The problem with encouraging the public to challenge a consensus is that there is little chance they will back the right horse.

          • Lutesuite

            Yes. So what’s your point?

          • Lutesuite

            So a Jesus without the miracles is like Superman minus everything except a job at a newspaper?

            No. He’s like Superman w/out the superhuman powers. It’s hard to see in what sense such a person could be called “Superman”, even if we know Clark Kent actually existed.

          • But the name “Jesus” or “Joshua” is not a title like “Superman.”

          • Lutesuite

            But the name “Jesus” or “Joshua” is not a title like “Superman.”

            So if Clark Kent was actually called Superman, in what sense would it be accurate to say “Superman existed”, when “Superman” is commonly meant to refer to the guy in the red cape who can fly and has superhuman powers?

            The problem I and, I suspect, Larry have is that when you say the scholarship supports the existence of Clark Kent Jesus, you don’t explicitly say that the scholarship also rejects the existence of Superman Jesus. You just waffle around and say it’s beyond the remit of the study of history to comment on the occurrence of miracles. I don’t think it is overly suspicious of me to read a hidden agenda in that. But I welcome your correction if I am mistaken.

          • You are mistaken, and I think that is because Larry deliberately took a small snippet of a Facebook conversation and tried to spin it against the grain of what I, his conversation partner, have said repeatedly. My point was not to claim that Jesus was born of a virgin – he wasn’t, and one of the results of historical study is to highlight that that idea is contradicted in our earliest Christian sources. My point was that, even if Jesus had been virginally conceived, one could not use historical tools to “prove” it, because history deals in probabilities, and it will always be more likely that some people did what many did in ancient times, namely ascribe a miraculous birth to someone they considered important, than that those stories reflect historical reality.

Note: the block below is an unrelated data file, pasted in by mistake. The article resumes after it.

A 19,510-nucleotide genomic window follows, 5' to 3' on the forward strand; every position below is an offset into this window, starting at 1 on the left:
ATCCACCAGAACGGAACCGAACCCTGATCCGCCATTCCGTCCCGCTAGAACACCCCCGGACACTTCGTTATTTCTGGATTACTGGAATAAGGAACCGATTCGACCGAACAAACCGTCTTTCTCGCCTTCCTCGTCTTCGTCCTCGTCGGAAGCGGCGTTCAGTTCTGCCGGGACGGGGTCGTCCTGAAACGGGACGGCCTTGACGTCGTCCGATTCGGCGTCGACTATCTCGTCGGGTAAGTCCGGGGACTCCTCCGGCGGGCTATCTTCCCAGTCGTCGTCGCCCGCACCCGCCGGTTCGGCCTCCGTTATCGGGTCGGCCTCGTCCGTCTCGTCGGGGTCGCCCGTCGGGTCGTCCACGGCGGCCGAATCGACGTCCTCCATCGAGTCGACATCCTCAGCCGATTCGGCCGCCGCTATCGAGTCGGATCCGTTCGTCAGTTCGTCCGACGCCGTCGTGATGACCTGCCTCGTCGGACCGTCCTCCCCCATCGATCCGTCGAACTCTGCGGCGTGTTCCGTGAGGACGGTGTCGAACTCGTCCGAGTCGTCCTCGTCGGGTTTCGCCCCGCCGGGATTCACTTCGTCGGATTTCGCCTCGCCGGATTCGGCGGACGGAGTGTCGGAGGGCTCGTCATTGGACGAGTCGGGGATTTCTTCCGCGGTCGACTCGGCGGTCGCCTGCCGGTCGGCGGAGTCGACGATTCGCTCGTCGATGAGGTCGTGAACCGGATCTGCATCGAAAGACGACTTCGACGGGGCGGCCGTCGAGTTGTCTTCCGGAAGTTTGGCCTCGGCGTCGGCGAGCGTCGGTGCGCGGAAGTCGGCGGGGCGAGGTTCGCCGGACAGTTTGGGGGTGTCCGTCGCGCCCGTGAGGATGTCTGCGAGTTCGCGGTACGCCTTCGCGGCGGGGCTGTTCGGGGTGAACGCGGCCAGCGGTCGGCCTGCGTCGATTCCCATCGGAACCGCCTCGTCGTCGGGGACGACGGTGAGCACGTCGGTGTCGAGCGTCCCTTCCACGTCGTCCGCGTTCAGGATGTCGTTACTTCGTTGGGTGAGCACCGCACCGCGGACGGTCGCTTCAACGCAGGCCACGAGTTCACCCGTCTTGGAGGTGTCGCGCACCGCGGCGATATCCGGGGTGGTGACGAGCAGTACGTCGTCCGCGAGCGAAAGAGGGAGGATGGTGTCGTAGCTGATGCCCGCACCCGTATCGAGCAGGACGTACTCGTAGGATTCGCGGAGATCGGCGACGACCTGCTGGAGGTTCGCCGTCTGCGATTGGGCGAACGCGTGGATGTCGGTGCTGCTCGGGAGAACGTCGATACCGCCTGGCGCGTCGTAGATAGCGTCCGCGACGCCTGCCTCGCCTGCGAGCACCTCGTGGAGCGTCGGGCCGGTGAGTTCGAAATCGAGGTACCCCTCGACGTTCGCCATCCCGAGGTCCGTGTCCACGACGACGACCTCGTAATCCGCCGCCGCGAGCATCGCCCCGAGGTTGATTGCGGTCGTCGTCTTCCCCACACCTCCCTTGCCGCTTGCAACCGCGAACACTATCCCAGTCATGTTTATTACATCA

• Gakusei Don

    It looks to me like Prof Moran took a walk along a beach with Logic as his companion, and when he looked back he only saw one set of footprints.

    Moran writes: “I’m raising a question about whether it’s meaningful to talk abut a “historical Jesus” who has none of the attributes of the Jesus that Christians worship… It provides no support whatsoever for the Jesus that really counts.”

    The “historical Jesus” is the one who later inspired Christianity. In that respect, it doesn’t matter whether or not he had the attributes of the Jesus that Christians worship. (In fact, the “failed apocalyptic prophet” model that is popular among scholars is definitely not the Jesus that Christians worship!) It’s hard to understand how Prof Moran misunderstands this. My guess is he is focussed on “the Jesus that really counts” rather than the bare-bones Jesus described by scholars.

    • Gakusei Don

      And how on earth does Prof Moran get from Dr McGrath’s responses that “I think [McGrath] means that historian can’t investigate miracles so we have to assume they exist as long as someone says so.”

      Has Moran been attending the Neil Godfrey School for Debate? Seriously, where does that come from?

  • Chris Eyre

    I’ve responded at some length here:- http://eyrelines.energion.net/?p=871
    Needless to say, I’m entirely on the side of assessing evidence dispassionately rather than making apologetic arguments in either direction…

  • You may find my analysis of Coyne and Moran’s historical incompetence interesting:

    “History for Atheists – Scientists and ‘Rationalists’ Getting the Historical Jesus Completely Wrong”